One day in history class, I turned around and just started talking to him – I must have been feeling a little flirty and full of myself. I don’t remember that first conversation being anything earth-shattering, but I know I turned around the next day, and the next. Then he started tapping my shoulder to get me to turn around. I do have a vague recollection of painting his fingernails one day in class. Why I had nail polish with me, I don’t know. But that adorable, blond, curly-haired boy sat there, listening to me ramble on about what I can only imagine was drivel, and let me paint his nails a fetching shade of pink.

The weeks we spent getting to know each other was exactly what I had always dreamed of. It was so effortless to talk to Chris. I never felt self-conscious around him. We talked about everything and anything. He was smart and funny, challenging me when I needed it but supporting me always. My mom would have to threaten me to make me get off the phone when he and I got going.

He quickly became my favorite person. We sat next to each other on the shuttle bus, finding little ways to touch each other: on the shoulder, or the arm, sitting close enough for our legs to touch. It was obvious to everyone around us what was going on, but neither of us had the gumption to pull the trigger. Until a girl from our class forced his hand.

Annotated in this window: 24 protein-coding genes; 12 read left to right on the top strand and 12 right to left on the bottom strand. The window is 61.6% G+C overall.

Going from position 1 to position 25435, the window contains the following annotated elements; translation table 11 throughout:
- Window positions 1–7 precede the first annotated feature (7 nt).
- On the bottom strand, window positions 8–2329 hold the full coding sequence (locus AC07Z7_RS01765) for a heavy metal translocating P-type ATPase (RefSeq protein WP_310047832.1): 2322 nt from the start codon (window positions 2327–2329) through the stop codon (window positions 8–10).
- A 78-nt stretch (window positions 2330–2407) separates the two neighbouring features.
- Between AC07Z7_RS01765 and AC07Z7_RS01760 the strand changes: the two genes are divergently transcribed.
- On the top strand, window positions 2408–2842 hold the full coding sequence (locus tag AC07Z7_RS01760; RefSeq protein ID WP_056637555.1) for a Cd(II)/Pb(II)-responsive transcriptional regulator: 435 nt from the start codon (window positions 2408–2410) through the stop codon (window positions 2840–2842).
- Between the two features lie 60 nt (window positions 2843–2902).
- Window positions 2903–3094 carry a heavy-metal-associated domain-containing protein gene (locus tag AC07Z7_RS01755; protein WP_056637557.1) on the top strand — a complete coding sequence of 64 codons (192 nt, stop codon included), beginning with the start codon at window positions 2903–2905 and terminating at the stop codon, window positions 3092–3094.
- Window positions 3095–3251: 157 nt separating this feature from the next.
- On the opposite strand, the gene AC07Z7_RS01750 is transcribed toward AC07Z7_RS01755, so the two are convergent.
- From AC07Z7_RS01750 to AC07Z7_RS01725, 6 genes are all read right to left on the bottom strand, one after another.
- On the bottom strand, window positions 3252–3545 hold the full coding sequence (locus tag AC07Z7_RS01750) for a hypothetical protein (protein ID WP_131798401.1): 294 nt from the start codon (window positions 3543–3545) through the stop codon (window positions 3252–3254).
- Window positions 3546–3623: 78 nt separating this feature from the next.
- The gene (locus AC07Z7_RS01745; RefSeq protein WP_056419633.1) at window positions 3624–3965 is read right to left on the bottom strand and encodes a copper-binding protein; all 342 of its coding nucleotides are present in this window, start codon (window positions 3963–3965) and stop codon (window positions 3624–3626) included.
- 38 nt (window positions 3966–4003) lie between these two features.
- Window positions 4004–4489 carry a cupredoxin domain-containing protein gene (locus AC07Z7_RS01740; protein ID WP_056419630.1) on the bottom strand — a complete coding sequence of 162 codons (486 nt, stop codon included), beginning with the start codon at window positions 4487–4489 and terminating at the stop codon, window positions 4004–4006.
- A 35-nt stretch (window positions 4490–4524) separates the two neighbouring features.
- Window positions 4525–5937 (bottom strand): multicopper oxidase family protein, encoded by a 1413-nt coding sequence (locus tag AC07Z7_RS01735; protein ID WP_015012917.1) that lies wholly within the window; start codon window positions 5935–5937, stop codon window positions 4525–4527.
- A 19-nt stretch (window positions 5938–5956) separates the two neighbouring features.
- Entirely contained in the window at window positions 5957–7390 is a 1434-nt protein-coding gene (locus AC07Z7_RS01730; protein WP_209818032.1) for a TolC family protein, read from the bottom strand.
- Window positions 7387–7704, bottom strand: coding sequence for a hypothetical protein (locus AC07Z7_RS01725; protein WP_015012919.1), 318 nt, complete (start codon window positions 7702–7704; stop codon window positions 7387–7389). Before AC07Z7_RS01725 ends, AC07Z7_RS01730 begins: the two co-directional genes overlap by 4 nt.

She turned around in her seat on the bus, sitting up on her knees, watching Chris and me goof around.

“Chris!”

We both looked up and she waved me off.

“Not you, Alexis! Just Chris!”

I rolled my eyes and covered my ears. She pulled a fake whisper – we were on a bus full of high schoolers, she couldn’t have whispered to the person in the seat next to her, much less to Chris five seats back.

“You two are so cute together. Why don’t you ask her out?”

Even years later, that memory made my cheeks burn and my heart race. But that darling young man didn’t miss a beat. He turned to me with a smile.

“How about it? Want to be my girlfriend?”

It was a little blunt – he had been put on the spot – but it had worked on me. I smiled for days. And the girl made sure to take credit for getting us together.

After graduation, Chris’s life took a different path than mine. While we were flirting through emails in college, he and his girlfriend – still in high school – had gotten pregnant and they got married right after she graduated.  They weren’t together anymore, but from what I heard, he was a devoted and loving father and never had a bad word to say about his ex.